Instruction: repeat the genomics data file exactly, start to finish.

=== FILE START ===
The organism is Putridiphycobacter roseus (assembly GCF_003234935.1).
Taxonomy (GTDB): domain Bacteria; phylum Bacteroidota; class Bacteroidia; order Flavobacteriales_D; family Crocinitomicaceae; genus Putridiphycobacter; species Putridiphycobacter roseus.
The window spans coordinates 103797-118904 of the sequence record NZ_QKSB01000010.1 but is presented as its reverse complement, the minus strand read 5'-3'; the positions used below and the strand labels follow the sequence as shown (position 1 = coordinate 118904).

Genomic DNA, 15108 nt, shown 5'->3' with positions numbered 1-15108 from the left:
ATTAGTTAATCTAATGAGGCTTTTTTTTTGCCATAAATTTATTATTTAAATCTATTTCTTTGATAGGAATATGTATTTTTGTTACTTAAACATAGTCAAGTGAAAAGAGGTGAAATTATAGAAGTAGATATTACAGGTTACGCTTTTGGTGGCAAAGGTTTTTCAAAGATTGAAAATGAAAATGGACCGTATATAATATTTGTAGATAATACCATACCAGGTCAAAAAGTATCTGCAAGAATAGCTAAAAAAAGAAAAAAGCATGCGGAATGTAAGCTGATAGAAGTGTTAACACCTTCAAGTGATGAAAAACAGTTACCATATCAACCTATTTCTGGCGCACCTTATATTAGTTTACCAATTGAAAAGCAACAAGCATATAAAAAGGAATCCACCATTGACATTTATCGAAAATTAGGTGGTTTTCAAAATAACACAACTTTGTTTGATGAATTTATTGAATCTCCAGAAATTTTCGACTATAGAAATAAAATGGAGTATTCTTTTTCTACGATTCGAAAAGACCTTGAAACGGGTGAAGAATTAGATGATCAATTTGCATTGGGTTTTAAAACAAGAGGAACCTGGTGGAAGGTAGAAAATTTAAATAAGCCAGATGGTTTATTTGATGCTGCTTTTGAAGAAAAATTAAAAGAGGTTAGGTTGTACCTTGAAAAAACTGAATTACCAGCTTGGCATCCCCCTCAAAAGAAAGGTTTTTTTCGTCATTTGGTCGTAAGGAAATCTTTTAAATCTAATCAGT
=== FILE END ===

The organism is Putridiphycobacter roseus (assembly GCF_003234935.1).
Taxonomy (GTDB): domain Bacteria; phylum Bacteroidota; class Bacteroidia; order Flavobacteriales_D; family Crocinitomicaceae; genus Putridiphycobacter; species Putridiphycobacter roseus.
The window spans coordinates 103797-118904 of the sequence record NZ_QKSB01000010.1 but is presented as its reverse complement, the minus strand read 5'-3'; the positions used below and the strand labels follow the sequence as shown (position 1 = coordinate 118904).

Genomic DNA, 15108 nt, shown 5'->3' with positions numbered 1-15108 from the left:
ATTAGTTAATCTAATGAGGCTTTTTTTTTGCCATAAATTTATTATTTAAATCTATTTCTTTGATAGGAATATGTATTTTTGTTACTTAAACATAGTCAAGTGAAAAGAGGTGAAATTATAGAAGTAGATATTACAGGTTACGCTTTTGGTGGCAAAGGTTTTTCAAAGATTGAAAATGAAAATGGACCGTATATAATATTTGTAGATAATACCATACCAGGTCAAAAAGTATCTGCAAGAATAGCTAAAAAAAGAAAAAAGCATGCGGAATGTAAGCTGATAGAAGTGTTAACACCTTCAAGTGATGAAAAACAGTTACCATATCAACCTATTTCTGGCGCACCTTATATTAGTTTACCAATTGAAAAGCAACAAGCATATAAAAAGGAATCCACCATTGACATTTATCGAAAATTAGGTGGTTTTCAAAATAACACAACTTTGTTTGATGAATTTATTGAATCTCCAGAAATTTTCGACTATAGAAATAAAATGGAGTATTCTTTTTCTACGATTCGAAAAGACCTTGAAACGGGTGAAGAATTAGATGATCAATTTGCATTGGGTTTTAAAACAAGAGGAACCTGGTGGAAGGTAGAAAATTTAAATAAGCCAGATGGTTTATTTGATGCTGCTTTTGAAGAAAAATTAAAAGAGGTTAGGTTGTACCTTGAAAAAACTGAATTACCAGCTTGGCATCCCCCTCAAAAGAAAGGTTTTTTTCGTCATTTGGTCGTAAGGAAATCTTTTAAATCTAATCAGT